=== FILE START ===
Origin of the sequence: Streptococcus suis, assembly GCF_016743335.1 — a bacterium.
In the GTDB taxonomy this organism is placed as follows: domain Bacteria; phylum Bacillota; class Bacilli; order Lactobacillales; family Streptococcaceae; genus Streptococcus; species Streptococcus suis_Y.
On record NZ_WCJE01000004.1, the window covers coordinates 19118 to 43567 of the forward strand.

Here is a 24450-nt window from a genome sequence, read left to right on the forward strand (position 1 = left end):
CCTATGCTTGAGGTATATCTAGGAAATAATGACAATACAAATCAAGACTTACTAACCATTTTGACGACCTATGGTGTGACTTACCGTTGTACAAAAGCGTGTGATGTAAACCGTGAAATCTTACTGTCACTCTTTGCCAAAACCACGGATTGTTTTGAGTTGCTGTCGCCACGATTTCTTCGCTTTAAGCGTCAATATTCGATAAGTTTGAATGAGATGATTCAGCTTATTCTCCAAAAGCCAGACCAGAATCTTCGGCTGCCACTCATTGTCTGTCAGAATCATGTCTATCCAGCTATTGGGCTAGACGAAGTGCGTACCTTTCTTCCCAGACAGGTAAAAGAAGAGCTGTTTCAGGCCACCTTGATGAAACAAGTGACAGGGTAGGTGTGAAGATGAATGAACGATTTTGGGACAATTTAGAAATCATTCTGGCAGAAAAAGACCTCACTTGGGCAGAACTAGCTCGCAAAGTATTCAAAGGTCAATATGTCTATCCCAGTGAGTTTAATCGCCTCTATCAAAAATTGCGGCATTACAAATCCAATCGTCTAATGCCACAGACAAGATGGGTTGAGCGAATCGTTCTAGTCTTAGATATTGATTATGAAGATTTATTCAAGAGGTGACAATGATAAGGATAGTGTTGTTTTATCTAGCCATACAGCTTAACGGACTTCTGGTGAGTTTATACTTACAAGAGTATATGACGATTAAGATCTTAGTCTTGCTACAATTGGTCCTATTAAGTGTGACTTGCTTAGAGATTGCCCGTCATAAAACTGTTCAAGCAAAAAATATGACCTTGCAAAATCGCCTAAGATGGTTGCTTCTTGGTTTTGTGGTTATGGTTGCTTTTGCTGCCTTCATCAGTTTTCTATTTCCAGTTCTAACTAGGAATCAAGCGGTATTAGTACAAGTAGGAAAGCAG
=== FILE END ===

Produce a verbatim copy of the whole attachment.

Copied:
Origin of the sequence: Streptococcus suis, assembly GCF_016743335.1 — a bacterium.
In the GTDB taxonomy this organism is placed as follows: domain Bacteria; phylum Bacillota; class Bacilli; order Lactobacillales; family Streptococcaceae; genus Streptococcus; species Streptococcus suis_Y.
On record NZ_WCJE01000004.1, the window covers coordinates 19118 to 43567 of the forward strand.

Here is a 24450-nt window from a genome sequence, read left to right on the forward strand (position 1 = left end):
CCTATGCTTGAGGTATATCTAGGAAATAATGACAATACAAATCAAGACTTACTAACCATTTTGACGACCTATGGTGTGACTTACCGTTGTACAAAAGCGTGTGATGTAAACCGTGAAATCTTACTGTCACTCTTTGCCAAAACCACGGATTGTTTTGAGTTGCTGTCGCCACGATTTCTTCGCTTTAAGCGTCAATATTCGATAAGTTTGAATGAGATGATTCAGCTTATTCTCCAAAAGCCAGACCAGAATCTTCGGCTGCCACTCATTGTCTGTCAGAATCATGTCTATCCAGCTATTGGGCTAGACGAAGTGCGTACCTTTCTTCCCAGACAGGTAAAAGAAGAGCTGTTTCAGGCCACCTTGATGAAACAAGTGACAGGGTAGGTGTGAAGATGAATGAACGATTTTGGGACAATTTAGAAATCATTCTGGCAGAAAAAGACCTCACTTGGGCAGAACTAGCTCGCAAAGTATTCAAAGGTCAATATGTCTATCCCAGTGAGTTTAATCGCCTCTATCAAAAATTGCGGCATTACAAATCCAATCGTCTAATGCCACAGACAAGATGGGTTGAGCGAATCGTTCTAGTCTTAGATATTGATTATGAAGATTTATTCAAGAGGTGACAATGATAAGGATAGTGTTGTTTTATCTAGCCATACAGCTTAACGGACTTCTGGTGAGTTTATACTTACAAGAGTATATGACGATTAAGATCTTAGTCTTGCTACAATTGGTCCTATTAAGTGTGACTTGCTTAGAGATTGCCCGTCATAAAACTGTTCAAGCAAAAAATATGACCTTGCAAAATCGCCTAAGATGGTTGCTTCTTGGTTTTGTGGTTATGGTTGCTTTTGCTGCCTTCATCAGTTTTCTATTTCCAGTTCTAACTAGGAATCAAGCGGTATTAGTACAAGTAGGAAAGCAG